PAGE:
2017: the year of smarter everything. Smart fridges, smart washing machines, smart TVs… and a smart design change for the breast pump.
As someone about to be a brand new dad, I’m getting quite familiar with the assortment of gadgets that exist for parenting, especially new parenting. There are baby carriers and prams and tiny projectors with mobiles attached to them, it’s all so much fun trying to wrap your head around the amount of things and stuff that having a child requires.
Some of those things aren’t so much a requirement, but just useful. Prams are required, baby carriers aren’t (they’re just cool, because I really want to take my baby around attached to me, exploring the world at chest height).
One thing that is a requirement, however, is the breast pump.
Something I can’t test (but my wife can!), the breast pump is that handy way of getting milk out of a female breast into a bottle to be fed to a newborn for consumption later on, and research into this area reveals gadgets that haven’t really changed.
While electronic breast pumps come at a premium, the system still requires being held, and so the milk retrieval is a bit of a process.
Over at CES, one company has decided to change that building a system that is more discrete and allows mum to do her regular thing while pumping milk.
The product is called the Willow Wearable Breast Pump, and as the name suggests, it’s a wearable breast pump that includes the pump and a storage container for the milk in each side.
The system is built to be cord- and hands-free, and can pump milk quietly and discretely while you go about doing other things, not needing to hold the system in place and letting it pump out around 118 millilitres of milk per breast.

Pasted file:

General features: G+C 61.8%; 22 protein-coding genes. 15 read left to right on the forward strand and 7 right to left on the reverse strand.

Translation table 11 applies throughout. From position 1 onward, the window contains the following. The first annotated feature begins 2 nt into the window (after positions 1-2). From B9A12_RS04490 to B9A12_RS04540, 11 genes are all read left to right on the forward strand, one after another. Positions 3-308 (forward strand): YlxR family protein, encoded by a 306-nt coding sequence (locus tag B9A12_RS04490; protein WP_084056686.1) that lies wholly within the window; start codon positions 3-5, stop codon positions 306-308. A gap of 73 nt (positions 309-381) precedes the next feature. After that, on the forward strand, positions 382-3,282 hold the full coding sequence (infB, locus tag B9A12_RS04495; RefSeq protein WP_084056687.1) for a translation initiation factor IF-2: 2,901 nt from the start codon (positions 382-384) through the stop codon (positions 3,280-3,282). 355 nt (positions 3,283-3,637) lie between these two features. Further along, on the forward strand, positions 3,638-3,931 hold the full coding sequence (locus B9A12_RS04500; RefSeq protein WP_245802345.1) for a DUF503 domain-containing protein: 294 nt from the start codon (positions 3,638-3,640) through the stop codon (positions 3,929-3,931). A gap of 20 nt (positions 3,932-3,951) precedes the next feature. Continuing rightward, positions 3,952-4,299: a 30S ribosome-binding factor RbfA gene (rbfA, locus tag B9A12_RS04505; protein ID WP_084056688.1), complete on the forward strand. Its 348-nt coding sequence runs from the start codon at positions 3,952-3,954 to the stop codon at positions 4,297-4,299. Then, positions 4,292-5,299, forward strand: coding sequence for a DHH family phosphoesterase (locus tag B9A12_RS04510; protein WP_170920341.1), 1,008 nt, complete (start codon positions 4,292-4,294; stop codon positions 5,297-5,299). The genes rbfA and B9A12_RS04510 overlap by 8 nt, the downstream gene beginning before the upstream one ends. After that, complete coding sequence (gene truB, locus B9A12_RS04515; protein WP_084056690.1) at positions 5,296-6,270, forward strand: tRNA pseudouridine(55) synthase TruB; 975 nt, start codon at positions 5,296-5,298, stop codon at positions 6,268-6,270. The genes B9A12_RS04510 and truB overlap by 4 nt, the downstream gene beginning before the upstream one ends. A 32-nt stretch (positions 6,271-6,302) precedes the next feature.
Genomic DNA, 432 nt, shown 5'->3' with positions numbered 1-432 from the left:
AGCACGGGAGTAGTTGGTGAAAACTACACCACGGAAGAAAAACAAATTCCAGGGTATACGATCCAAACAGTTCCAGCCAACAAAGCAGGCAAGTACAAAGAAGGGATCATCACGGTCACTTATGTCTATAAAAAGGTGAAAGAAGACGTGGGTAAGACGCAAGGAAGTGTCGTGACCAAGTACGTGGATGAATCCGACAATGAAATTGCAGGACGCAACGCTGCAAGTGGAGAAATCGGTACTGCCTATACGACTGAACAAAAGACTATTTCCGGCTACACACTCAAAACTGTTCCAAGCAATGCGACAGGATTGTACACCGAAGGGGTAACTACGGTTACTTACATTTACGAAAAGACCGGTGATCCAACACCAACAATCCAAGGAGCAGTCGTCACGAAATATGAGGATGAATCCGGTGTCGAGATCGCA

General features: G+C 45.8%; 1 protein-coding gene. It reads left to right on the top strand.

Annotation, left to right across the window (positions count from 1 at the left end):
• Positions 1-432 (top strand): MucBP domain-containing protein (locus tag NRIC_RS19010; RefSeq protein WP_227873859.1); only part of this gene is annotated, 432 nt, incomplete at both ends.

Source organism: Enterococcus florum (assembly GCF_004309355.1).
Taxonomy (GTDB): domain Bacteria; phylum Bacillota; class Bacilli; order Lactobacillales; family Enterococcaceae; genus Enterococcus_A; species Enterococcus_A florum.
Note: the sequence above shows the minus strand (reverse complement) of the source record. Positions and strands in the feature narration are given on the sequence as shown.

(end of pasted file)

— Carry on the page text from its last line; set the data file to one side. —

Being a smart device isn’t just about being an automated one, so Willow includes smarts to slow down milk production based on your own needs, while an app tells you exactly how much milk has been produced in real-world terms.
Overall, the concept is very interesting simply because it appears to be a gadget capable of liberating mothers from the chore of milk pumping, something that literally doesn’t exist yet, allowing them to get on with their business without needing to stop and hold a gadget that lets them be mum.
Pricing, however, appears a little on the exy side, with a $430 USD price in the States when it becomes available later this year, with extra bags and replaceable flanges and the Flextube (for the milk to go from one part to the other) all consumables that will need replacement at one point in time.
We’ve reached out to Willow to find out whether it will indeed be coming to Australia, however, because while the expected minimum price after conversion of close to $600 isn’t cheap, we suspect a gadget that lets mums do whatever they want while they use a breast pump will be sought after regardless.
UPDATE (January 7): Willow has come back with news of when other countries can see it, and while it’s vague, it is at least something, with CEO Naomi Kelman telling Pickr that: “The company will launch initially in the US with plans to expand internationally in the future.”
We’ll be watching this one, not least because breast pumps are about to become a thing of research in this reviewer’s life.